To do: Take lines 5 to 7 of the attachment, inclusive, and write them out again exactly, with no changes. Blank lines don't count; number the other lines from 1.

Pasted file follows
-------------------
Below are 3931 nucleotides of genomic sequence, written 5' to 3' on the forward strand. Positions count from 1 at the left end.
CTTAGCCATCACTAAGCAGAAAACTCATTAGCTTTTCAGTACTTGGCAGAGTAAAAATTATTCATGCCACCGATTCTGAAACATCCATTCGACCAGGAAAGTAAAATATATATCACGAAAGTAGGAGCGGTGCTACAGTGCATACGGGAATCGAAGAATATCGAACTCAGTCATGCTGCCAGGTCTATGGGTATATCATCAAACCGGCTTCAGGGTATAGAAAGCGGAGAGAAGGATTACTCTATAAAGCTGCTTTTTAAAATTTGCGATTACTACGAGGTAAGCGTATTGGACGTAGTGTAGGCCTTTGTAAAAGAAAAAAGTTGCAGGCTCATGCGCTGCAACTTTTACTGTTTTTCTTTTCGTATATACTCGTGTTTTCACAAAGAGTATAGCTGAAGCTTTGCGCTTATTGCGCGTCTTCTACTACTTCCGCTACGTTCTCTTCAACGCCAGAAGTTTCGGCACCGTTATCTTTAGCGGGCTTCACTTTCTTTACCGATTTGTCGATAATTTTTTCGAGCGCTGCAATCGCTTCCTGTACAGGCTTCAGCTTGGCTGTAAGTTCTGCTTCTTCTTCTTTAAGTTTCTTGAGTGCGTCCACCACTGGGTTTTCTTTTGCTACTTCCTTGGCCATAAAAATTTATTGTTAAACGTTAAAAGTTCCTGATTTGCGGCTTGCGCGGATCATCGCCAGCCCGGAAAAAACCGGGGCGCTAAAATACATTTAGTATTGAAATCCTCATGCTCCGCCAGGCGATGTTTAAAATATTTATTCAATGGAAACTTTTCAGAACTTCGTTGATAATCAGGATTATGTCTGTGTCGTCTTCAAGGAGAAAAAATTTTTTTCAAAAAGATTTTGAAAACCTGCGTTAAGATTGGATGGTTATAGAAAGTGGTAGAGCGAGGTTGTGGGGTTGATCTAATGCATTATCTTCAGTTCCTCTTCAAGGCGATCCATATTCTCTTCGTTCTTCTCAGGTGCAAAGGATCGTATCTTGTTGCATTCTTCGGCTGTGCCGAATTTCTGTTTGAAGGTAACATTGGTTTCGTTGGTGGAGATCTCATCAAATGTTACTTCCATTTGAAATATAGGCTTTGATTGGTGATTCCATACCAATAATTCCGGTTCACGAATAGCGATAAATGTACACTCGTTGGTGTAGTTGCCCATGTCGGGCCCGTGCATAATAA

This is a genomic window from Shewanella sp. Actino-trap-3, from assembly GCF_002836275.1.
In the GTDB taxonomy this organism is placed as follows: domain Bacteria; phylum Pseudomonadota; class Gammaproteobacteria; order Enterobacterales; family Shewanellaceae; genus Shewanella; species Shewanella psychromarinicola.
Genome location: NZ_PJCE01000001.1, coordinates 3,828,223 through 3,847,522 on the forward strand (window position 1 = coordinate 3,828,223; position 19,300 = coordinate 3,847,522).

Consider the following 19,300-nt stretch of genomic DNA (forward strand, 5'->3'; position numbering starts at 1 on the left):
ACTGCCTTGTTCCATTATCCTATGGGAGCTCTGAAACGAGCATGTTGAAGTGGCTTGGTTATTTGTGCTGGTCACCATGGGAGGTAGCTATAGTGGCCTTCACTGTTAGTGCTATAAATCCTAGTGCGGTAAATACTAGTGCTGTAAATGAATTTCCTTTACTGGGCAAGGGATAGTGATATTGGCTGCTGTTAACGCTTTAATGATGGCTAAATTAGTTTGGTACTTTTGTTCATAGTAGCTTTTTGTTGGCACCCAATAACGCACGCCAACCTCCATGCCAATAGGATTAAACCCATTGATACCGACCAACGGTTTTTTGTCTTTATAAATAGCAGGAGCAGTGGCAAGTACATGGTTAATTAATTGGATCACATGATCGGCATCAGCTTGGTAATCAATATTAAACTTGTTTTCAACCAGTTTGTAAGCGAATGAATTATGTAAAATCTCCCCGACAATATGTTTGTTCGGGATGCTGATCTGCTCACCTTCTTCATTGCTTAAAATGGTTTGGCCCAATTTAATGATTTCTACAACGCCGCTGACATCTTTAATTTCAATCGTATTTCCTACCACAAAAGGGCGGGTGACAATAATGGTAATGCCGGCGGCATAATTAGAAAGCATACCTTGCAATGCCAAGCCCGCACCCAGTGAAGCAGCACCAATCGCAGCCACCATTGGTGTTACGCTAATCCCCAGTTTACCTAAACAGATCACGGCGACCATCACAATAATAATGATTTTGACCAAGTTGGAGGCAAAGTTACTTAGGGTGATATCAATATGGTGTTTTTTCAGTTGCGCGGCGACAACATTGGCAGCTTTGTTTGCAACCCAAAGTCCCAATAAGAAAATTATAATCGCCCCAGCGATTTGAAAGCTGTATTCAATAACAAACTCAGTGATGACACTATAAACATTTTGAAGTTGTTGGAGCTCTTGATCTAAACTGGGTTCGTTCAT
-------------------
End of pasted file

Genome location: NZ_PJCE01000001.1, coordinates 3,828,223 through 3,847,522 on the forward strand (window position 1 = coordinate 3,828,223; position 19,300 = coordinate 3,847,522).

Consider the following 19,300-nt stretch of genomic DNA (forward strand, 5'->3'; position numbering starts at 1 on the left):
ACTGCCTTGTTCCATTATCCTATGGGAGCTCTGAAACGAGCATGTTGAAGTGGCTTGGTTATTTGTGCTGGTCACCATGGGAGGTAGCTATAGTGGCCTTCACTGTTAGTGCTATAAATCCTAGTGCGGTAAATACTAGTGCTGTAAATGAATTTCCTTTACTGGGCAAGGGATAGTGATATTGGCTGCTGTTAACGCTTTAATGATGGCTAAATTAGTTTGGTACTTTTGTTCATAGTAGCTTTTTGTTGGCACCCAATAACGCACGCCAACCTCCATGCCAATAGGATTAAACCCATTGATACCGACCAACGGTTTTTTGTCTTTATAAATAGCAGGAGCAGTGGCAAGTACATGGTTAATTAATTGGATCACATGATCGGCATCAGCTTGGTAATCAATATTAAACTTGTTTTCAACCAGTTTGTAAGCGAATGAATTATGTAAAATCTCCCCGACAATATGTTTGTTCGGGATGCTGATCTGCTCACCTTCTTCATTGCTTAAAATGGTTTGGCCCAATTTAATGATTTCTACAACGCCGCTGACATCTTTAATTTCAATCGTATTTCCTACCACAAAAGGGCGGGTGACAATAATGGTAATGCCGGCGGCATAATTAGAAAGCATACCTTGCAATGCCAAGCCCGCACCCAGTGAAGCAGCACCAATCGCAGCCACCATTGGTGTTACGCTAATCCCCAGTTTACCTAAACAGATCACGGCGACCATCACAATAATAATGATTTTGACCAAGTTGGAGGCAAAGTTACTTAGGGTGATATCAATATGGTGTTTTTTCAGTTGCGCGGCGACAACATTGGCAGCTTTGTTTGCAACCCAAAGTCCCAATAAGAAAATTATAATCGCCCCAGCGATTTGAAAGCTGTATTCAATAACAAACTCAGTGATGACACTATAAACATTTTGAAGTTGTTGGAGCTCTTGATCTAAACTGGGTTCGTTCAT